Other fast-food franchisers have already walked away from top-level negotiations with the WHD to reach a Subway-type of compliance agreement. That’s because the division wouldn’t assure them that they would be shielded from a National Labor Relations Board joint employer finding. The board and the WHD enforce separate statutes that have different joint employer definitions. In this administration, both agencies are interpreting the term more broadly than in the past.
That’s why others in the industry are scratching their heads as to why Subway, the largest fast-food brand in the U.S. with 27,000 stores, broke from the pack. Subway came to terms with the WHD under the condition that franchisee compliance aid would have no effect on their joint employment status under the FLSA. But the NLRB would have the authority to disagree.
“Subway has its own philosophical bent. They do things differently than other franchisers,” Michael Seid, a veteran fast-food franchiser consultant and International Franchise Association board member, told Bloomberg BNA. “I’m not saying they’re right or wrong” to partner with the WHD. “I just don’t understand it.”
Asked directly if the company is confident that the agreement doesn’t create joint employer risk under any statute, Subway spokeswoman Michele DiNello said, “This agreement simply reinforces our commitment to help facilitate education between the DOL and our franchisee community.”
The IFA, which has lobbied aggressively against the NLRB’s recent joint employer ruling, is taking the stance that the WHD’s attempt to reach more compliance agreements modeled after the Subway pact goes further than simply wage-and-hour training.
“Franchisors would probably do more to educate about wage and hour laws among their independent franchisees if DOL wasn’t setting joint employer `booby traps’ by coordinating with unions, the NLRB and plaintiffs’ attorneys in a thinly-veiled game of gotcha disguised as `outreach and education,’” Matthew Haller, the IFA’s senior vice president for communications and public affairs, told Bloomberg BNA via e-mail.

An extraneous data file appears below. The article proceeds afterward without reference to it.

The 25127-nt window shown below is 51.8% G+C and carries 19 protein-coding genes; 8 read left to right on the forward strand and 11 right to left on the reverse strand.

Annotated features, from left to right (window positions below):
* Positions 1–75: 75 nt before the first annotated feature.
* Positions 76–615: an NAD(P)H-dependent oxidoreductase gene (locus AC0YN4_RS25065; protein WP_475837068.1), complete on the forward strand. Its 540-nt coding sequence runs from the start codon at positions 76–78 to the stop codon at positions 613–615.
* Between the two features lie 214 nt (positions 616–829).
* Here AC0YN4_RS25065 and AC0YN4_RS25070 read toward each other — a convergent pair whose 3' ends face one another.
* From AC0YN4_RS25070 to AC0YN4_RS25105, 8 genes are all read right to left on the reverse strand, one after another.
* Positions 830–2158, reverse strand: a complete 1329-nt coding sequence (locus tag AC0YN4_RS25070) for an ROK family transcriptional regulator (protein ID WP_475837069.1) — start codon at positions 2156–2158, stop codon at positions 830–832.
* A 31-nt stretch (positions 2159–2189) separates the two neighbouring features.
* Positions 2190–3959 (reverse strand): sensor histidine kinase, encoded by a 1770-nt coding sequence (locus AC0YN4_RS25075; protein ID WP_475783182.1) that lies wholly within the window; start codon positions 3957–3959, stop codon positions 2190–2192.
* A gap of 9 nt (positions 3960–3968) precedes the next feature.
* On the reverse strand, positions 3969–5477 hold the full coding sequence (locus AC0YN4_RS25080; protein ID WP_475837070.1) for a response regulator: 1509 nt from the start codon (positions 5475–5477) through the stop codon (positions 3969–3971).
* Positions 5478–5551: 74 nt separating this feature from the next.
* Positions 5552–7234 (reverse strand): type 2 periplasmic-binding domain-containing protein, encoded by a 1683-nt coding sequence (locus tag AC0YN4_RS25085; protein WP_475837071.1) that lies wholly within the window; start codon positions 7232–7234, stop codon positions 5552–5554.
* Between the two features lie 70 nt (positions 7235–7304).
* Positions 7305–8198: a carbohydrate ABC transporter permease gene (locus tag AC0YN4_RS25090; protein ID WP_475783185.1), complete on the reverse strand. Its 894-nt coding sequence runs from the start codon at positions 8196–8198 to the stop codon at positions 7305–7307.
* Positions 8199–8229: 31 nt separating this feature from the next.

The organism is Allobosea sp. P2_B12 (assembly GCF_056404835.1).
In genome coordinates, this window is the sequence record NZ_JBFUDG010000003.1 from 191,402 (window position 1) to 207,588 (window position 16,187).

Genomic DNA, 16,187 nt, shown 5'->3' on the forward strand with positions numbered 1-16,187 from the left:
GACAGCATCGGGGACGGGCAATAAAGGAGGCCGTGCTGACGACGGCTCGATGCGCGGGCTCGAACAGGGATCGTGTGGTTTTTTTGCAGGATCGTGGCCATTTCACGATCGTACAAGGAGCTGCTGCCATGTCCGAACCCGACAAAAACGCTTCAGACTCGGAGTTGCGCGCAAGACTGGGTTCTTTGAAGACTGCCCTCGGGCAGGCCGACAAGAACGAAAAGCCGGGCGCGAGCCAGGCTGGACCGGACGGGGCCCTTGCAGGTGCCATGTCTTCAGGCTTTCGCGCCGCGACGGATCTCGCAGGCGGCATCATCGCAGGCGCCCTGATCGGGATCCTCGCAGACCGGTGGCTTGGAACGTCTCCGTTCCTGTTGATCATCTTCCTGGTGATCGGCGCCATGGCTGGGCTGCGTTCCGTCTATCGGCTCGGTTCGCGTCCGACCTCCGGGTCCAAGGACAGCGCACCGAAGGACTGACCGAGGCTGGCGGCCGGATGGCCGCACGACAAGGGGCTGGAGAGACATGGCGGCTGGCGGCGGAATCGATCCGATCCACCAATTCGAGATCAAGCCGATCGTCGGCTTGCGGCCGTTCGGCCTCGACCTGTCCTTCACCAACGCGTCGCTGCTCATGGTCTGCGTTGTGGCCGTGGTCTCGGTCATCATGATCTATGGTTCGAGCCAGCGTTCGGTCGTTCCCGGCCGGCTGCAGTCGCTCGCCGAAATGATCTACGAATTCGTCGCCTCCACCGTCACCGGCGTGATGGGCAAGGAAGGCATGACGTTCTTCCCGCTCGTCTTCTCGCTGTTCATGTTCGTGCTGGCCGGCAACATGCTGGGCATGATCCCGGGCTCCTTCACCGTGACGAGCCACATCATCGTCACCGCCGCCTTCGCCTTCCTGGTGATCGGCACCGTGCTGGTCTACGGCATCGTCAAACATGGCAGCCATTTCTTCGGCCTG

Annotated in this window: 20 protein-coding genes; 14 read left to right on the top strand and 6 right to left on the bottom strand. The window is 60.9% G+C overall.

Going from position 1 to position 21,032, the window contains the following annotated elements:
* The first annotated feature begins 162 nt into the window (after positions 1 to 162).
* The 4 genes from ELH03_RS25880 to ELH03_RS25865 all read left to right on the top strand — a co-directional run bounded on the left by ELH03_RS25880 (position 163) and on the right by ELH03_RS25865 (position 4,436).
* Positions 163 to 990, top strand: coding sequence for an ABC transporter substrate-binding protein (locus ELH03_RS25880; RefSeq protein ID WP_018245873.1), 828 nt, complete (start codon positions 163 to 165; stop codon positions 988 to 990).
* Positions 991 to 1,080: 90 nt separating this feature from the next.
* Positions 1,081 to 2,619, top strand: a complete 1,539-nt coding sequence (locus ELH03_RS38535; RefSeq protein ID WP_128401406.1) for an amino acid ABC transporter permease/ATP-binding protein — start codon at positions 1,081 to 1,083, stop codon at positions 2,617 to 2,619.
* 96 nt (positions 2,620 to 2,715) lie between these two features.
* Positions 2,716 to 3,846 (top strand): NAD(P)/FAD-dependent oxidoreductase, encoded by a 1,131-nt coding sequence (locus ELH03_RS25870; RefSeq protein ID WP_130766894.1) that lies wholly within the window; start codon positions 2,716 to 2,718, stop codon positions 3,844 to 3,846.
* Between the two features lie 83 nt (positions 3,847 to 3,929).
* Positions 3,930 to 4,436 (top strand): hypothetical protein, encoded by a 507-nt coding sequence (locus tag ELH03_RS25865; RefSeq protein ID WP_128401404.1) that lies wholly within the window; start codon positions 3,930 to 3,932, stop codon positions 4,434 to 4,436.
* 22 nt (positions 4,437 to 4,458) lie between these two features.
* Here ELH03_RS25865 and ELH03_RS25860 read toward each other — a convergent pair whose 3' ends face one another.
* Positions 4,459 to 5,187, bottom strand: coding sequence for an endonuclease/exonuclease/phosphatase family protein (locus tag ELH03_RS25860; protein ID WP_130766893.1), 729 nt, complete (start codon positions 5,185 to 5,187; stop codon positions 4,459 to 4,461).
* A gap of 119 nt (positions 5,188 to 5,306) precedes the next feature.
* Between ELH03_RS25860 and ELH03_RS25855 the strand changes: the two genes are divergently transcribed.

The board said in Browning-Ferris Industries of California Inc., 362 N.L.R.B. No. 186 (2015), that an entity may be considered a joint employer if it has the right to control workers, even if the entity doesn’t exercise that right.
But Weil rejects the notion that his agency views restaurant franchisers inherently as joint employers, at least under the FLSA. Franchise agreements at eating and drinking establishments are typically structured in a way that “they tend not to have some of the core elements that would lead us to a joint employment setup,” Weil said. “I cannot and would not say across the board, but you see it less frequently” than in other franchised industries.
Still, joint employment findings are seen by one plaintiffs’ attorney as the next frontier in fast food, whether or not more brands follow Subway’s lead.
“I think that you’re going to find more and more there are going to be instances both through DOL enforcement and private litigation as well where the argument is going to be mounted that the franchiser exercises so much intimate control over how the franchisee operates that they are in fact joint employers,” said Michael Hancock, who until 2015 was the WHD’s assistant administrator for policy.